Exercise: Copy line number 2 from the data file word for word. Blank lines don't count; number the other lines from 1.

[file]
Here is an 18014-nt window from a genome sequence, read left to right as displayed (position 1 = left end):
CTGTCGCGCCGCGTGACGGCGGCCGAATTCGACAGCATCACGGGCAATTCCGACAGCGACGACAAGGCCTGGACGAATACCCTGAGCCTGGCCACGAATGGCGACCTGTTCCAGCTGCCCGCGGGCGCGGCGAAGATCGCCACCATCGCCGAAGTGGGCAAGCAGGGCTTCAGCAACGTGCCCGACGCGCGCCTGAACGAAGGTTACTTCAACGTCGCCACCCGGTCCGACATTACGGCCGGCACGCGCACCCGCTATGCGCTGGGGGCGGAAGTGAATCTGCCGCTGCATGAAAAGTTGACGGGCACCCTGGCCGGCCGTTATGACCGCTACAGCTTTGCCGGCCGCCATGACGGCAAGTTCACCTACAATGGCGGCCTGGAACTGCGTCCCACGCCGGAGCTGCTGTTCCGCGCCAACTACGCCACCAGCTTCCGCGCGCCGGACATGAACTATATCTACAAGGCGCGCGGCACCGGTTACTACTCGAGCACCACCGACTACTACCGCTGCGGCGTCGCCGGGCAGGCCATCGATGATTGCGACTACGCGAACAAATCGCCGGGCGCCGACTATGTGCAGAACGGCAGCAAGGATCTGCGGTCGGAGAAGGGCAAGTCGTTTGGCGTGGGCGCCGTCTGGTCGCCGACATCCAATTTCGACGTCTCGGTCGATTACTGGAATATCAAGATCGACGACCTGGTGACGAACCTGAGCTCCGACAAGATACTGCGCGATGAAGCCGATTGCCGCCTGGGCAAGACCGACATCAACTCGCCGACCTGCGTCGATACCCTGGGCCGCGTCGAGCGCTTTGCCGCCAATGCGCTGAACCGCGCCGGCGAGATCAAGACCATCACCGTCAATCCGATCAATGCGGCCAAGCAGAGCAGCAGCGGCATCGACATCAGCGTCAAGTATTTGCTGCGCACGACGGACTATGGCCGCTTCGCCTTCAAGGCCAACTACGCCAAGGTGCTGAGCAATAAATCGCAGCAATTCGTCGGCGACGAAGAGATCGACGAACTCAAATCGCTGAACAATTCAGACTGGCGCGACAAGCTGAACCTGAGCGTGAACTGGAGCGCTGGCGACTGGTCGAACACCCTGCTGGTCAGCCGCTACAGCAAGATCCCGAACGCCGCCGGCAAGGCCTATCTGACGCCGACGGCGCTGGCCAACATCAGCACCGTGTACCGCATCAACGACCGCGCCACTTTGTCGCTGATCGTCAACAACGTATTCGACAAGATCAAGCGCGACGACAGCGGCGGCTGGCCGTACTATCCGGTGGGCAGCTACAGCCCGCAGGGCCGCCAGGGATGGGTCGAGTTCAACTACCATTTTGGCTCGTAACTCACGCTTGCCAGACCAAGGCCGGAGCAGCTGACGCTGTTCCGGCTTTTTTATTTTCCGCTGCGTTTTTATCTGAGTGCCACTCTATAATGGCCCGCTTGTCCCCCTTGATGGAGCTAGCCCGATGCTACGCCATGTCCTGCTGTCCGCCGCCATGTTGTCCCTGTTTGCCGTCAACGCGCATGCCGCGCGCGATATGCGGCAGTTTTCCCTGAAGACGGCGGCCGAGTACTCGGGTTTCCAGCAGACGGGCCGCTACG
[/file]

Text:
CTGTCGCGCCGCGTGACGGCGGCCGAATTCGACAGCATCACGGGCAATTCCGACAGCGACGACAAGGCCTGGACGAATACCCTGAGCCTGGCCACGAATGGCGACCTGTTCCAGCTGCCCGCGGGCGCGGCGAAGATCGCCACCATCGCCGAAGTGGGCAAGCAGGGCTTCAGCAACGTGCCCGACGCGCGCCTGAACGAAGGTTACTTCAACGTCGCCACCCGGTCCGACATTACGGCCGGCACGCGCACCCGCTATGCGCTGGGGGCGGAAGTGAATCTGCCGCTGCATGAAAAGTTGACGGGCACCCTGGCCGGCCGTTATGACCGCTACAGCTTTGCCGGCCGCCATGACGGCAAGTTCACCTACAATGGCGGCCTGGAACTGCGTCCCACGCCGGAGCTGCTGTTCCGCGCCAACTACGCCACCAGCTTCCGCGCGCCGGACATGAACTATATCTACAAGGCGCGCGGCACCGGTTACTACTCGAGCACCACCGACTACTACCGCTGCGGCGTCGCCGGGCAGGCCATCGATGATTGCGACTACGCGAACAAATCGCCGGGCGCCGACTATGTGCAGAACGGCAGCAAGGATCTGCGGTCGGAGAAGGGCAAGTCGTTTGGCGTGGGCGCCGTCTGGTCGCCGACATCCAATTTCGACGTCTCGGTCGATTACTGGAATATCAAGATCGACGACCTGGTGACGAACCTGAGCTCCGACAAGATACTGCGCGATGAAGCCGATTGCCGCCTGGGCAAGACCGACATCAACTCGCCGACCTGCGTCGATACCCTGGGCCGCGTCGAGCGCTTTGCCGCCAATGCGCTGAACCGCGCCGGCGAGATCAAGACCATCACCGTCAATCCGATCAATGCGGCCAAGCAGAGCAGCAGCGGCATCGACATCAGCGTCAAGTATTTGCTGCGCACGACGGACTATGGCCGCTTCGCCTTCAAGGCCAACTACGCCAAGGTGCTGAGCAATAAATCGCAGCAATTCGTCGGCGACGAAGAGATCGACGAACTCAAATCGCTGAACAATTCAGACTGGCGCGACAAGCTGAACCTGAGCGTGAACTGGAGCGCTGGCGACTGGTCGAACACCCTGCTGGTCAGCCGCTACAGCAAGATCCCGAACGCCGCCGGCAAGGCCTATCTGACGCCGACGGCGCTGGCCAACATCAGCACCGTGTACCGCATCAACGACCGCGCCACTTTGTCGCTGATCGTCAACAACGTATTCGACAAGATCAAGCGCGACGACAGCGGCGGCTGGCCGTACTATCCGGTGGGCAGCTACAGCCCGCAGGGCCGCCAGGGATGGGTCGAGTTCAACTACCATTTTGGCTCGTAACTCACGCTTGCCAGACCAAGGCCGGAGCAGCTGACGCTGTTCCGGCTTTTTTATTTTCCGCTGCGTTTTTATCTGAGTGCCACTCTATAATGGCCCGCTTGTCCCCCTTGATGGAGCTAGCCCGATGCTACGCCATGTCCTGCTGTCCGCCGCCATGTTGTCCCTGTTTGCCGTCAACGCGCATGCCGCGCGCGATATGCGGCAGTTTTCCCTGAAGACGGCGGCCGAGTACTCGGGTTTCCAGCAGACGGGCCGCTACG